Research, analysed by the University College London Ear Institute, has sought to discover whether noise levels on the London Tube network are capable of inflicting hearing loss on passengers.[i] Previously, in edition 215 of BC Disease News (here), we reported on noise exposure from various transport methods in Toronto, where research concluded that mean noise levels were within recommended safe levels, although cumulative bursts of loud noise still had the potential to place individuals at risk of hearing damage.
In this latest study, the BBC spent one week recording sound levels in zones 1 and 2 of the London tube network.
Findings showed that, on average, the Victoria, Jubilee and Northern Lines were loudest, exceeding 85 dB, and would require hearing protection if they were places of occupation in excess of 8 hours per day. The UCL Ear Institute described this as ‘concerning’, and further said:
‘If someone was on a noisy Tube line every day for long journeys, it is perfectly possible this could increase the risk of hearing loss and potentially tinnitus’.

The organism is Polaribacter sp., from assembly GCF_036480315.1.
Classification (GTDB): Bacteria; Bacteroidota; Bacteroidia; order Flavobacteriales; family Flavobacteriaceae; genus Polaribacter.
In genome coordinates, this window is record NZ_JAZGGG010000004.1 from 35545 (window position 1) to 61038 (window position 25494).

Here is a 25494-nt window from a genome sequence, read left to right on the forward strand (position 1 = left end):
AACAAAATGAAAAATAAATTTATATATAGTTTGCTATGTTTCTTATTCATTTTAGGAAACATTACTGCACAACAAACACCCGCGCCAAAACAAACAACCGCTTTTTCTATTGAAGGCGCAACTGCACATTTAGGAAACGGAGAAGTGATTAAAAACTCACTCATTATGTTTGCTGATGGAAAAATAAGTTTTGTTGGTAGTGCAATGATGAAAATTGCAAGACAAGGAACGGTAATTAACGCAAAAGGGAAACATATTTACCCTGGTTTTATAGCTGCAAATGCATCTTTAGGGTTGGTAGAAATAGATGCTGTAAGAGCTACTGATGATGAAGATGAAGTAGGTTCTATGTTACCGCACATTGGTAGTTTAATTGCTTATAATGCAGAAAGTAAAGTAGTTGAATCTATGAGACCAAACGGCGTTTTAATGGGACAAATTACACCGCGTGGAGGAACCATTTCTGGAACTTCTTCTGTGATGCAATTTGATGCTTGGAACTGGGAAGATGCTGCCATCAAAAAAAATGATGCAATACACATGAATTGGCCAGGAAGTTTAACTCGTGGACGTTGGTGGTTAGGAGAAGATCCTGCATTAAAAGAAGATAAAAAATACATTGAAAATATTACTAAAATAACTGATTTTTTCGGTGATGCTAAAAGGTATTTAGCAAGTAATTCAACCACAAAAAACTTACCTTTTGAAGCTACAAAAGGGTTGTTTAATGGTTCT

The loudest noise reading was registered between Liverpool Street and Bethnal Green at 109 dB. During 10 journeys, noise levels were seen above 105 dB as shown in the graphics below.
Arranged by average noise level, the loudest journeys were:
Peter Rogers, of the Institute of Acoustics, has urged TfL to introduce ‘quieter carriages’, as a means to tackle the risk of hearing loss for commuters.
Nigel Holness, of Transport for London (TfL), responded to the findings by stating that:
‘While customers travelling on our network can experience noise, higher volumes tend to be for short periods of time and Health & Safety Executive guidance on noise suggests it is highly unlikely to cause any long-term damage to customers' hearing.
We are confident that nobody out there is exposed to an unsafe nose level. Of course, there are parts of the network that are noisier than others, but you would need to be exposed to that noise for a significant period of time for it to cause you any hearing damage. One of the things we are doing of course is to look at things like quieter track fastenings, we grind the rails, we replace the rails, all of that is designed to give a smoother journey, but also a quieter journey’.[ii]
[i] Gareth Furby, London Underground noise could damage hearing, says academic (19 January 2018 BBC London) <http://www.bbc.co.uk/news/uk-england-london-42791299> accessed 31 January 2018.
[ii] ‘Inside Out London’ (29 January 2018 BBC iPlayer) <https://www.bbc.co.uk/iplayer/episode/b09pt9v2/inside-out-london-29012018> accessed 31 January 2018.